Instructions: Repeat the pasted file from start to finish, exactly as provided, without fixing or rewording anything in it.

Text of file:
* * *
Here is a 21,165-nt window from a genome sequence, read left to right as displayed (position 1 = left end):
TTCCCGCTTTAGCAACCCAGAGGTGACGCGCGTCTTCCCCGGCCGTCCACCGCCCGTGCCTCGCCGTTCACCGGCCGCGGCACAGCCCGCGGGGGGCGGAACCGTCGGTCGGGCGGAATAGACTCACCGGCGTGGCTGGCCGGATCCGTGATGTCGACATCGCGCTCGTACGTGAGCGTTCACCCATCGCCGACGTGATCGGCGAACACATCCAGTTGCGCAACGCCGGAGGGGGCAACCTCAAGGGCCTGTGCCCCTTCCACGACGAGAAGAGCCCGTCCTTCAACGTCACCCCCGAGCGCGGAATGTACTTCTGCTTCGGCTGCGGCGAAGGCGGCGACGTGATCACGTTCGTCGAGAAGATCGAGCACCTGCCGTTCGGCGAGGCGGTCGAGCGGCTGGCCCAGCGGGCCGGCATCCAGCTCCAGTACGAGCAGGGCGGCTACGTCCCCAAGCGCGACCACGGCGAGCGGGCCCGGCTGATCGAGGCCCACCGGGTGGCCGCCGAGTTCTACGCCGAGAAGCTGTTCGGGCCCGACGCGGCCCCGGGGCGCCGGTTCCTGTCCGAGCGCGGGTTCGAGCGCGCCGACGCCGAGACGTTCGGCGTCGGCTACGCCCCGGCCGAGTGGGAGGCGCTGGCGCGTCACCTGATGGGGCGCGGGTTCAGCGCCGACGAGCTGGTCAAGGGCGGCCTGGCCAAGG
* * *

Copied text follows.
Here is a 21,165-nt window from a genome sequence, read left to right as displayed (position 1 = left end):
TTCCCGCTTTAGCAACCCAGAGGTGACGCGCGTCTTCCCCGGCCGTCCACCGCCCGTGCCTCGCCGTTCACCGGCCGCGGCACAGCCCGCGGGGGGCGGAACCGTCGGTCGGGCGGAATAGACTCACCGGCGTGGCTGGCCGGATCCGTGATGTCGACATCGCGCTCGTACGTGAGCGTTCACCCATCGCCGACGTGATCGGCGAACACATCCAGTTGCGCAACGCCGGAGGGGGCAACCTCAAGGGCCTGTGCCCCTTCCACGACGAGAAGAGCCCGTCCTTCAACGTCACCCCCGAGCGCGGAATGTACTTCTGCTTCGGCTGCGGCGAAGGCGGCGACGTGATCACGTTCGTCGAGAAGATCGAGCACCTGCCGTTCGGCGAGGCGGTCGAGCGGCTGGCCCAGCGGGCCGGCATCCAGCTCCAGTACGAGCAGGGCGGCTACGTCCCCAAGCGCGACCACGGCGAGCGGGCCCGGCTGATCGAGGCCCACCGGGTGGCCGCCGAGTTCTACGCCGAGAAGCTGTTCGGGCCCGACGCGGCCCCGGGGCGCCGGTTCCTGTCCGAGCGCGGGTTCGAGCGCGCCGACGCCGAGACGTTCGGCGTCGGCTACGCCCCGGCCGAGTGGGAGGCGCTGGCGCGTCACCTGATGGGGCGCGGGTTCAGCGCCGACGAGCTGGTCAAGGGCGGCCTGGCCAAGG